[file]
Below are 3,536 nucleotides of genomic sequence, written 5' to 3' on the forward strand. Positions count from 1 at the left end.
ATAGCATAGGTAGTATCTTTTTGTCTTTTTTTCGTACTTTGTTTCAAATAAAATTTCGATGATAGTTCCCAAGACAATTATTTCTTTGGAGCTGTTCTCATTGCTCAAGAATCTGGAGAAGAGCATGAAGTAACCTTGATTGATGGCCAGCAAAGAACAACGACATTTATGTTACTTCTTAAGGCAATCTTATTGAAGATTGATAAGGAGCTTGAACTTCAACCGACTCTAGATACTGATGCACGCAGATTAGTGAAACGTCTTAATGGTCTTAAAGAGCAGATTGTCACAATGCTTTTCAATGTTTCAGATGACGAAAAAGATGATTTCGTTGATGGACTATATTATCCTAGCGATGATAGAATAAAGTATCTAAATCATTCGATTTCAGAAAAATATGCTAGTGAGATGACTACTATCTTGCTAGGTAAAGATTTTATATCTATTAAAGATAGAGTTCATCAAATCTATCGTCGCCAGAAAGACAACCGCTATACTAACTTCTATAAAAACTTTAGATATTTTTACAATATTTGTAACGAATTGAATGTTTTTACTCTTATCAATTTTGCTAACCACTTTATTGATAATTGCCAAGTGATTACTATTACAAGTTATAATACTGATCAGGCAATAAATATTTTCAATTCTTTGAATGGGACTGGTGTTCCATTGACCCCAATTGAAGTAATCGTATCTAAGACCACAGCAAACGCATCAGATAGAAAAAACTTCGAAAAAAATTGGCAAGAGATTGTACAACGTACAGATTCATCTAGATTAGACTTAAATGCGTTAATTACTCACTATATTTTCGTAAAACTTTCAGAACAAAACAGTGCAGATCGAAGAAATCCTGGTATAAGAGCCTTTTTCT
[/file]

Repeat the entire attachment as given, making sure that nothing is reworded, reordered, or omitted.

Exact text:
Below are 3,536 nucleotides of genomic sequence, written 5' to 3' on the forward strand. Positions count from 1 at the left end.
ATAGCATAGGTAGTATCTTTTTGTCTTTTTTTCGTACTTTGTTTCAAATAAAATTTCGATGATAGTTCCCAAGACAATTATTTCTTTGGAGCTGTTCTCATTGCTCAAGAATCTGGAGAAGAGCATGAAGTAACCTTGATTGATGGCCAGCAAAGAACAACGACATTTATGTTACTTCTTAAGGCAATCTTATTGAAGATTGATAAGGAGCTTGAACTTCAACCGACTCTAGATACTGATGCACGCAGATTAGTGAAACGTCTTAATGGTCTTAAAGAGCAGATTGTCACAATGCTTTTCAATGTTTCAGATGACGAAAAAGATGATTTCGTTGATGGACTATATTATCCTAGCGATGATAGAATAAAGTATCTAAATCATTCGATTTCAGAAAAATATGCTAGTGAGATGACTACTATCTTGCTAGGTAAAGATTTTATATCTATTAAAGATAGAGTTCATCAAATCTATCGTCGCCAGAAAGACAACCGCTATACTAACTTCTATAAAAACTTTAGATATTTTTACAATATTTGTAACGAATTGAATGTTTTTACTCTTATCAATTTTGCTAACCACTTTATTGATAATTGCCAAGTGATTACTATTACAAGTTATAATACTGATCAGGCAATAAATATTTTCAATTCTTTGAATGGGACTGGTGTTCCATTGACCCCAATTGAAGTAATCGTATCTAAGACCACAGCAAACGCATCAGATAGAAAAAACTTCGAAAAAAATTGGCAAGAGATTGTACAACGTACAGATTCATCTAGATTAGACTTAAATGCGTTAATTACTCACTATATTTTCGTAAAACTTTCAGAACAAAACAGTGCAGATCGAAGAAATCCTGGTATAAGAGCCTTTTTCT